"A projectile from the explosion hit my M9 and sent it flying from my holster," Airman Kline said. "If the projectile that hit me had gone a little to the left, I would probably be missing my hamstring."


Instead he only suffered a small cut on his leg.  His M-9, however, ended up with a hole in the lower receiver, and his holster now has a decent size gouge in it.  The team was able to find the fragment or projectile that cut him because material from his holster was stuck on it.  Airman Kline downplays the event, by joking "maybe Berretta will feel bad for me and give me a brand new gun."


And as for the robot, he says "Our brave little Johnny 5 did not survive his trip.  I am told that he is going to receive a Purple Heart and a Medal of Honor for his selfless, heroic actions in the face of overwhelming danger."



US Soldiers Open Fire On Baghdad Bus: Three Dead


26 May 2005 FOCUS News Agency


Baghdad.  Three civilian Iraqis travelling in a minibus were killed, shot dead by US forces, AFP reported, citing officials.


"American forces opened fire on a minibus in the Dura district, in southern Baghdad, killing three people and wounding four others," said a defence ministry source.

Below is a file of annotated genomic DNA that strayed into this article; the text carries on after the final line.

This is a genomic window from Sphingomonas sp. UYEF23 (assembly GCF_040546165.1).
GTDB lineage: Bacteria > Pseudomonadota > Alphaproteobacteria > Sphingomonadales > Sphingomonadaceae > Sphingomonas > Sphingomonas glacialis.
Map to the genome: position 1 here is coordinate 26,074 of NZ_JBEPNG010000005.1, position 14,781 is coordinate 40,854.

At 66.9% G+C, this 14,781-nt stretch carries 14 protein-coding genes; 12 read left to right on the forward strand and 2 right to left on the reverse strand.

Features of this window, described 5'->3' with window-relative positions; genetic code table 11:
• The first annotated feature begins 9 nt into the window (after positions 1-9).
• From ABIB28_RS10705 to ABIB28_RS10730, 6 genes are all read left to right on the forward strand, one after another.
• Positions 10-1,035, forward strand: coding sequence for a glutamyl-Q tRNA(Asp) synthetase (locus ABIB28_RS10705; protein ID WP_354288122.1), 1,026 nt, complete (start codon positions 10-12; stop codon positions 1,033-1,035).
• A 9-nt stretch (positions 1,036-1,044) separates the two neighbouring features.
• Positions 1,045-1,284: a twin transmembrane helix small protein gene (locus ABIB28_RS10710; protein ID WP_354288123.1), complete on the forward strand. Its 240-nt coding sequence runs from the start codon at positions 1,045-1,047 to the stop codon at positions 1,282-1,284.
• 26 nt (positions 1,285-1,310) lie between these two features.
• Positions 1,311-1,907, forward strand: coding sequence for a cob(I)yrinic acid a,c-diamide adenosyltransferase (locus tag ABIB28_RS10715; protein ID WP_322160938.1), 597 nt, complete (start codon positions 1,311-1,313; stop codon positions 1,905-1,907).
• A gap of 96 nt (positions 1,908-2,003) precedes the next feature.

US military spokesman Lieutenant Jamie Davis confirmed the incident but could not say at what time the bus shooting occurred.  "The details are sketchy and we don't know who was involved," Davis said.


Bus driver Abbas Abbas said US troops opened fire after he pulled over to get out of their way.





Mutlek said "The families of the innocent people who have been detained will seek revenge."




BAGHDAD, Iraq -- Thousands of U.S. and Iraqi soldiers poured through Baghdad on Monday, detaining suspected insurgents in house-to-house searches and finding $6 million in $100 bills, the preferred currency for paying insurgent hit men and bomb-makers.


At least 285 suspected insurgents had been detained since Sunday.  Bystanders were also apparently caught up in the dragnet, however.


Some Iraqis said that while Operation Squeeze Play took some insurgents off the streets, it angered moderate Iraqis while giving insurgents a friendlier environment in which to carry out attacks.


Raad Mutlek, a Sunni Muslim, was sitting in a candy shop in Baghdad's Abu Ghraib neighborhood Monday.  He was filling in for the shop's owner, his cousin, who was detained the day before.


"They came here and detained people randomly," Mutlek said. "The families of the innocent people who have been detained will seek revenge."


Mutlek's brother, Yass, who had been listening to the conversation, stood and walked out to stretch his legs.  An Apache helicopter was circling overhead. A moment later, he hustled back in.